Wofski @ 8/31/2011 6:58 PM

Great job Ofc. Kelly.

Jack Trieber @ 9/6/2011 7:09 AM

"John Youngs", your comment is completely incongruous with the story presented and should, in my opinion, be removed. The men and women who put their neck on the line don't need a lecture and wagging finger from somebody who has their feelings hurt from the last time they gave out a ticket. This is a story about a dangerous murderer being killed. When you've pounded the pavement wearing the gear for even a week, hell even a day, then come back and talk. That this situation "could have been prevented" by a "less militaristic stance" is probably one of the dumbest things I've heard in my entire life. Your post isn't "food for thought" at all.

cdtdat @ 9/11/2011 9:46 PM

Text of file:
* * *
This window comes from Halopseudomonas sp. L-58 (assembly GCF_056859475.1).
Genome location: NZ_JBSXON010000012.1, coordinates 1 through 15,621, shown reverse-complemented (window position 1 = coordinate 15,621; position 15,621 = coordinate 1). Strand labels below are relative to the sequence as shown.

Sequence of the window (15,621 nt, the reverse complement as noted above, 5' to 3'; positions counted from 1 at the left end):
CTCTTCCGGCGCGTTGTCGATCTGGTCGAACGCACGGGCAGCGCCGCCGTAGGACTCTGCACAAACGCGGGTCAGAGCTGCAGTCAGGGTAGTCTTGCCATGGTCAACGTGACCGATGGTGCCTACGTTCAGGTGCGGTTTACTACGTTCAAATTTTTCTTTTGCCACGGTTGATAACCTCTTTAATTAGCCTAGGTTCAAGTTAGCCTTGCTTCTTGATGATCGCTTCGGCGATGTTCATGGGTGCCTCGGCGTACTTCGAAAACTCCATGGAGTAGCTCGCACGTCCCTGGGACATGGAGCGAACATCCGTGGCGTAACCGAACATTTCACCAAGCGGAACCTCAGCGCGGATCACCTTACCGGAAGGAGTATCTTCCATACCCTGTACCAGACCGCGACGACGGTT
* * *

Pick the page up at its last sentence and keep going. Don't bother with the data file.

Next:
"John Youngs"...wow. I agree with Trieber. I've been an Officer here in western Washington for three years after spending 10 years with another police department in Southern Nevada. Your statement is very ignorant and one of the reasons why it is so difficult to police in this state, particularly in "The People's Republic of" King County. You and your type feel so entitled up here that I hate to see what will happen when all hell breaks loose (i.e. such as the increasing presence of out of state gang that people like you, certain city governments, the state supreme court justices and the media seem to be ignoring and/or pushing under the rug). Seriously, you really need to get a clue. All this so call "militaristic "stance" or attitude demonstrated on the part of local law enforcement officers" is BS and just an excuse for the local liberals (or what ever you want to call yourselves) to make our jobs harder then it already is. So when or if you decide to suite up and step in our shoes (even in a citizen's academy), I will respect you more. Until then, I would work on your perception of LEO's if I were you...because if you come at us with this little finger wagging, you will get your feelings hurt. If you come at us with a desire to learn about our job, our mission, what we see and experience then you will learn a great deal....and perhaps appreciate us just a tad bit more. Just food for thought sir.